Saturday, April 9, 2011

2 of 56

Growing up I was envious of friends who were born into a strong family, one rich with heritage, traditions that brought forward large gatherings of extended family with tables filled with food cooked for the celebration, those recipes handed down from one generation to the next with the origin of the dishes resting somewhere in lands with exotic names, names with syllables that began in the back of the throat and spilled forward and touched the tongue in places English never did. I wanted that, longed for that and at times resented the fact that I didn't have it, didn't have it in my genes, didn't have it in my history. My history was bland. It has taken time, time for me to see the beauty and richness of my history, my heritage. I saw it today. I saw it this morning when I sat with my sister and lifelong friend and talked and laughed and enjoyed our time together with four generations of a family. I saw it in the laughter, I saw it in the food, I saw it in my sister. Later in the day I saw it again as we gathered around our table and celebrated another year of life for my granddaughter, my daughter and for me. Surrounded by our family, our extended family, this group of people who make up our lives with love and laughter and kindness and joy and all that goes along with life, we stood together and sang and talked and smiled and ate and wished for another year of life, another year of success, another year. This is my heritage, my history. It is one of rich tradition, one of joy. It is all the things I longed for, what I thought I was missing, what I couldn't see. This is my life and I am thankful.

Friday, April 8, 2011

1 of 56

Of all the Birthday wishes I received today, and there were many, in the mail, in person, via email and on Facebook (say what you will about social networking....coming home to more than 60 Happy Birthday wishes really does feel good!), my favorite by far is the one pictured here.

Yes, it is an Anniversary card. But more importantly, it was chosen just for me by my granddaughter, my granddaughter who still misses her Great Grammy Lois, my granddaughter who took to heart the suggestion in our family that when you see a cardinal you see her great grandmother. When you see a cardinal, you see my mother.

No greater gift could I have received on my Birthday than the gift of my mother. No greater gift could I have received in my life than this amazing child who now fills it and keeps my mother with me.

It is Day 1 of 56 for me, and I am off to a great start.

Friday, April 1, 2011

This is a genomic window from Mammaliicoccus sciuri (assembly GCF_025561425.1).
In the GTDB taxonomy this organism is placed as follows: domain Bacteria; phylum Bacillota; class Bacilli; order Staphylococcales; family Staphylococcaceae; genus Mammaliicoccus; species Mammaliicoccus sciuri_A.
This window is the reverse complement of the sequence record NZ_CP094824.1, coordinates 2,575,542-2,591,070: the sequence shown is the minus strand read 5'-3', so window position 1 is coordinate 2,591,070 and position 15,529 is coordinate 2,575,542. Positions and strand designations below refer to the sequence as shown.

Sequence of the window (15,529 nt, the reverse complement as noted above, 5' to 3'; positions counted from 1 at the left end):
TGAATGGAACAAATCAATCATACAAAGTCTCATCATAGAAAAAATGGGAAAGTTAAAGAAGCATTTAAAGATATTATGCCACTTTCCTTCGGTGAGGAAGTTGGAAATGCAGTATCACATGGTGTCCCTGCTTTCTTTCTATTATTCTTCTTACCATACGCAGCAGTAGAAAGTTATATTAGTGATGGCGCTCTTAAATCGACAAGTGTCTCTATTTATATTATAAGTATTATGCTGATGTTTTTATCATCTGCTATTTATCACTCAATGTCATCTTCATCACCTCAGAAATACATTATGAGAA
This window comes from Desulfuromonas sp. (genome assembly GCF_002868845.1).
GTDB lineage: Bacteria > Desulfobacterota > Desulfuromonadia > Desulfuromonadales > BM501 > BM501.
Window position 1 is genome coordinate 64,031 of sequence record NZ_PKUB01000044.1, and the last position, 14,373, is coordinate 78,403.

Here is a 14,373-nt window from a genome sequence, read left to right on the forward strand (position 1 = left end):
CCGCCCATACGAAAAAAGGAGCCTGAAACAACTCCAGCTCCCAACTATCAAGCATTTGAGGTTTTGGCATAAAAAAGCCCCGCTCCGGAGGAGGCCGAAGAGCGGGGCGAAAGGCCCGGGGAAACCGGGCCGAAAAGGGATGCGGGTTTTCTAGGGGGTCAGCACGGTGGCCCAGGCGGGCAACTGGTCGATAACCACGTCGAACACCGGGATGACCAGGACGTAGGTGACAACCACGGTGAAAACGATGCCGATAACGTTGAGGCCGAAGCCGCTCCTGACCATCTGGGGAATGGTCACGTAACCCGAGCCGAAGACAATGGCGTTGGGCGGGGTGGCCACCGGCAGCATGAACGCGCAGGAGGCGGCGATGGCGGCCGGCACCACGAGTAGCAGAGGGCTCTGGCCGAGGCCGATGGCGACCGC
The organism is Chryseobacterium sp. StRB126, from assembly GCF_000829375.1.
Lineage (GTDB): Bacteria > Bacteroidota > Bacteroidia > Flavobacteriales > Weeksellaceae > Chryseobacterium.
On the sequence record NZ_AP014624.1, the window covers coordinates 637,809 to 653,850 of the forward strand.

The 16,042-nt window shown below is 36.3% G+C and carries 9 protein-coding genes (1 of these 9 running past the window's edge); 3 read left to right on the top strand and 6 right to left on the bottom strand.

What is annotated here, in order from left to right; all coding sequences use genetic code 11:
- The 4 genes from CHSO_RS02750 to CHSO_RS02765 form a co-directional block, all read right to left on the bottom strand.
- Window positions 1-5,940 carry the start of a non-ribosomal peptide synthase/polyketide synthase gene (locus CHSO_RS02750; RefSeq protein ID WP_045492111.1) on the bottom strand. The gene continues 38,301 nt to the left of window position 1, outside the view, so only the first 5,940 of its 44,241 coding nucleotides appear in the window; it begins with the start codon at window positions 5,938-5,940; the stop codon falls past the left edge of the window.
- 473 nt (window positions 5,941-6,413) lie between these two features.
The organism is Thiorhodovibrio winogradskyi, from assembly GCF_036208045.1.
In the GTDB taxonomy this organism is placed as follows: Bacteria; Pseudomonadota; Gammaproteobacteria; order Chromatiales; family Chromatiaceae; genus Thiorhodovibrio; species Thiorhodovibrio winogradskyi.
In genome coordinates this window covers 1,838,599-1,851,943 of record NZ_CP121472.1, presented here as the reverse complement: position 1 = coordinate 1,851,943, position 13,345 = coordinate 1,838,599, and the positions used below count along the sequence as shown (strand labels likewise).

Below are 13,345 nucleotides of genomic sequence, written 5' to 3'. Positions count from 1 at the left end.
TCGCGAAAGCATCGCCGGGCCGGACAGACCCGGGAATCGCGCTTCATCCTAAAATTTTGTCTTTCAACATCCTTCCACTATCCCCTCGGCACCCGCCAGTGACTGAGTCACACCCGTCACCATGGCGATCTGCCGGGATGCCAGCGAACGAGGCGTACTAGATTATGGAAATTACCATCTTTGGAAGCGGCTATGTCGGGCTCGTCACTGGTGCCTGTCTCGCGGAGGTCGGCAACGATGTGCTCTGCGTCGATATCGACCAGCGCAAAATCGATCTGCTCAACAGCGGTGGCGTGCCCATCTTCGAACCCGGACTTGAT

The Grace of Opportunity

There are moments in my life when I realize, not simply in an Oh, isn't that nice kind of way, but in a full blown, historical magnitude, out of body kind of way, that I have had opportunities unlike any I might have guessed would come my way. Whether it was the privilege of sitting with someone at the moment of their death, witnessing the moment of a birth or being a guest in a home that holds only its walls and a dirt floor, there have been times in my life when opportunities have presented me with moments of grace that I treasure. There are moments in my life when I truly can't believe it is my life. That I have somehow found my way to where I am. In those moments I turn inward and remind myself that this life I lead is a gift and what I do with it matters. It matters to me, to my family, to my friends and now, (this is one of those moments...) to the people of Maine. Over the past months there has been almost nothing positive in the press about our Governor. (Facebook has been particularly unkind.) He has been depicted as a buffoon, anti-labor, union busting tough guy, unintelligent and heartless. What is most depressing to me is that so many people believe this....including a lot of my friends...people who ordinarily know better than to believe all that they read, people who think for themselves, question and seek the truth on all matters. The picture with this post is the Blaine House. The home of the Governor of Maine. A home I was welcomed into last evening for a quiet dinner with a family. A genuine loving family who happen to be the First Family of Maine. Through the course of the evening I asked myself why the man who sat with us, the man who graciously acted as our host, the man who articulated his thoughts clearly, who spoke of the people of Maine with respect, dedication and compassion, who outlined (complete with citation of Federal law) the budget, the process of legislation, the needs of the citizens of the state he governs and his admiration for the work being done, is so vilified by the same people he has committed himself to serve. I came to the conclusion it is because this is not the man we have been allowed to see. What I now have the privilege to know, to see for myself, brings me great comfort for my state. It encourages me when all other sources of information discourage. It heartens me when these same sources work to dishearten. It makes me question my opinions in the past, my assumptions based on second and third hand knowledge. It causes me great embarrassment to know that I, too formed (and readily shared) opinions, opinions formed without knowledge. That I jumped to conclusions about so many things without seeking the truth. I seek to learn. To pose questions. To know for myself. To teach others to do the same. To remind my friends and colleagues to remember we are a generation who prided itself on thinking for ourselves. I hope we haven't lost that.